It also collaborates with luxury hotels like the Mandarin Oriental in Bangkok and Six Senses Yao Noi to produce white-label wines for guests to enjoy an unexpected taste of Thailand during their stay.
GranMonte’s wines have won more than 100 awards, including several gold medals at AWC Vienna for its Bussaba Natural Sweet Wine and Orient Reserve Syrah over the years. While most of its wine is consumed locally, 20% is exported elsewhere in Asia with growing markets in Singapore and Taiwan.
Grapes are grown at 1000-2000ft above sea level and are pruned twice a year. GranMonte uses a precision farming system called “Smart Vineyard” to monitor the microclimate and ensure quality control and higher grape yields in the unconventional region. Unlike grapes in traditional winegrowing areas, Thailand’s grapes ripen in winter, in preparation for the harvest that runs from February to March each year. “There’s no dormancy in the vines,” explains Nikki, “So we can plan when we want to harvest.” The harvest generally takes place at night when temperatures are cooler, which is good news for the grapes — and the grape pickers.
Though Thailand’s tropical climate presents some complications, “the weather is the least of our worries,” says Mimi, Nikki’s younger sister and the Director of Marketing for GranMonte. Alcohol taxes are notoriously high in Thailand and wine is taxed close to 300%. “This means that our wines are perceived as a luxury product, though we’re working really hard to promote wine education and spread the culture of wine as part of daily life.”
Advertising bans on alcohol are also stringent in the Buddhist country which suffers high road fatalities, meaning small local businesses like GranMonte face difficulties in marketing their product and reaching new audiences. Mimi believes that local agriculture and entrepreneurship should be encouraged, and is working with the Thai parliament to study the alcohol market in Thailand in order to support better conditions for organic agricultural businesses like GranMonte and its neighbors in Khao Yai.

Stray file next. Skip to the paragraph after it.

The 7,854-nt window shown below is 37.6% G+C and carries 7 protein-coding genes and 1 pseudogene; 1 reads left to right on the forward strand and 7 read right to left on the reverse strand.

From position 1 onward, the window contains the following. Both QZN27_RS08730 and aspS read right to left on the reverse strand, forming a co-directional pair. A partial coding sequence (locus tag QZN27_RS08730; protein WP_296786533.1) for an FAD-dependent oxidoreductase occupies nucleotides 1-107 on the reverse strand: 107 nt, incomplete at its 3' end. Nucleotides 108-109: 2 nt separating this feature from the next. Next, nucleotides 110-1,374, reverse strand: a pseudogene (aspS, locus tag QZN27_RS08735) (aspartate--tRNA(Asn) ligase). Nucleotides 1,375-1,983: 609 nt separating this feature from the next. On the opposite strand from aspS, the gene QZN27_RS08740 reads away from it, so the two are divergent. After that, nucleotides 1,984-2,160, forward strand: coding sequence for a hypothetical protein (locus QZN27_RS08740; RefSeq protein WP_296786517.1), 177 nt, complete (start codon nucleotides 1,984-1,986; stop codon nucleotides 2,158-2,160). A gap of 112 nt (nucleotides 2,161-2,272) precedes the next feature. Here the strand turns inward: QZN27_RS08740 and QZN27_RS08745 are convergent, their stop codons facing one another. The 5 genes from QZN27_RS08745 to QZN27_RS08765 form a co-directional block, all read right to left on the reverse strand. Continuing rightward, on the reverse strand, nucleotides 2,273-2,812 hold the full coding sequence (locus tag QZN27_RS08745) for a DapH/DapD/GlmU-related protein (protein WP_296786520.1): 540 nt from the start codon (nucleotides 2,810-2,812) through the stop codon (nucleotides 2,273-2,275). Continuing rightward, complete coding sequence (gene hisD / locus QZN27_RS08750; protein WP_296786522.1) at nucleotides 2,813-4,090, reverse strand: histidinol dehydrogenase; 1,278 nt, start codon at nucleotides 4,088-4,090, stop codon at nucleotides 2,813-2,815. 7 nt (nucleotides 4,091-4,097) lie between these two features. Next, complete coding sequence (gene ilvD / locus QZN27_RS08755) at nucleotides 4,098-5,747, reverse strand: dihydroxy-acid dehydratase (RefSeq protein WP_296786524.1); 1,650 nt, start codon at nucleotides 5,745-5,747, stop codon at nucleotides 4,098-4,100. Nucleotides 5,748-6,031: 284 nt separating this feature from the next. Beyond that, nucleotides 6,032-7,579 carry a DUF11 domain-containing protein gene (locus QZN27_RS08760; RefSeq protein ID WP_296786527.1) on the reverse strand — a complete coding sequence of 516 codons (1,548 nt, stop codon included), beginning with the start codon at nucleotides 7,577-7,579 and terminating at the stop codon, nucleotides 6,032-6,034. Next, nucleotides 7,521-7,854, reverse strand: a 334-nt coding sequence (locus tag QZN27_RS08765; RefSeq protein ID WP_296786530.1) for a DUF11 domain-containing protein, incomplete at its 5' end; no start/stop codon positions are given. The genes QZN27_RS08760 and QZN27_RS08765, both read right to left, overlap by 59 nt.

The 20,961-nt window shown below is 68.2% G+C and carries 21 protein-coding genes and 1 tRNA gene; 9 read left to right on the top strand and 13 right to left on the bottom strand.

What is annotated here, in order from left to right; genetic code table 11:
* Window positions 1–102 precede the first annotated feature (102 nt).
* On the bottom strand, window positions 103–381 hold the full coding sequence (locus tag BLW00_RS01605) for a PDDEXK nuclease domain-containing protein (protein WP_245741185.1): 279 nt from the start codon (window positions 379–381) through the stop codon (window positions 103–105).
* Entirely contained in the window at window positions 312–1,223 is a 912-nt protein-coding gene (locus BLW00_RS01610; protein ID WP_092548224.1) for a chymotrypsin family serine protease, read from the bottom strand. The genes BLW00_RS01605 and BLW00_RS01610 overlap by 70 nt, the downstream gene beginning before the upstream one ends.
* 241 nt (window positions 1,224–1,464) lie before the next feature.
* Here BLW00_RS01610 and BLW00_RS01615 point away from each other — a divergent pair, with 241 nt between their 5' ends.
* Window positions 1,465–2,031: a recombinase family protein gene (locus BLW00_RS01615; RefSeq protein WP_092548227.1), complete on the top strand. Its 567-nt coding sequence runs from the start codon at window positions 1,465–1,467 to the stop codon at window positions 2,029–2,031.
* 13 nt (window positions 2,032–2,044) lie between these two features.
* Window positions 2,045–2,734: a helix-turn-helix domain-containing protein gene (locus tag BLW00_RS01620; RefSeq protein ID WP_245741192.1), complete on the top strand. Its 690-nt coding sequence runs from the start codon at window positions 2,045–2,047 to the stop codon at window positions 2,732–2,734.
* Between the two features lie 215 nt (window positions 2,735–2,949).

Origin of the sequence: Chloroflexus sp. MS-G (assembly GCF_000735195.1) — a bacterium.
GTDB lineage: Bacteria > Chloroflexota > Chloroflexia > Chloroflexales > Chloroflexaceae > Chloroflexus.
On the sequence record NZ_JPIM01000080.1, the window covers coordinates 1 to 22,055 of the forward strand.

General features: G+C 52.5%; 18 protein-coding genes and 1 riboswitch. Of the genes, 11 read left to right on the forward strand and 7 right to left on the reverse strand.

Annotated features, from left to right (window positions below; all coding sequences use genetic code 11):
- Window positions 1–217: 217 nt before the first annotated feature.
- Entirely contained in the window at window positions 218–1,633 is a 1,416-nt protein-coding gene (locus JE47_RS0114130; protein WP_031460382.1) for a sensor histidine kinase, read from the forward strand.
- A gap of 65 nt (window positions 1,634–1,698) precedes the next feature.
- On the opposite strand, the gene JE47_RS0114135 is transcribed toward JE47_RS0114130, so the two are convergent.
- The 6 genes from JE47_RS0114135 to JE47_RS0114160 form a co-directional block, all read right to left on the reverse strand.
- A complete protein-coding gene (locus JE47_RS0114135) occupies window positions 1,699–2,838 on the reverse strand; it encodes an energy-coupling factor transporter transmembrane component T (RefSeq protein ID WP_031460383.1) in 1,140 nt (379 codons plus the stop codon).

These barriers to entry mean there’s little competition on the one hand, but no one to share the cost of investments, like bottling structures or an on-site laboratory. GranMonte’s state-of-the-art equipment has been imported from France, Germany and Italy, and the winery uses the highest quality French and American oak barrels to age its wines, along with temperature control stainless steel tanks for fermentation. There are no contract growers available, so all grapes are picked rigorously by hand. “We’ve worked hard to earn our reputation,” says Mimi. And hard work pays off. GranMonte has even earned itself a place in the prestigious Wine Museum in Bordeaux.
Pioneers will always face challenges, but the upside is they have free rein for creativity and innovation. “Thailand is a new market, so we like to explore,” says Nikki. “There are no limitations on what we can grow and make here.”
Visiting GranMonte Asoke Valley
Visitors can join vineyard and winery tours of the property, followed by guided wine tastings, or stay overnight at GranMonte’s wine cottage which has 7 suites nestled in the vineyard. The Italian-inspired VinCotto restaurant is open daily for lunch and dinner.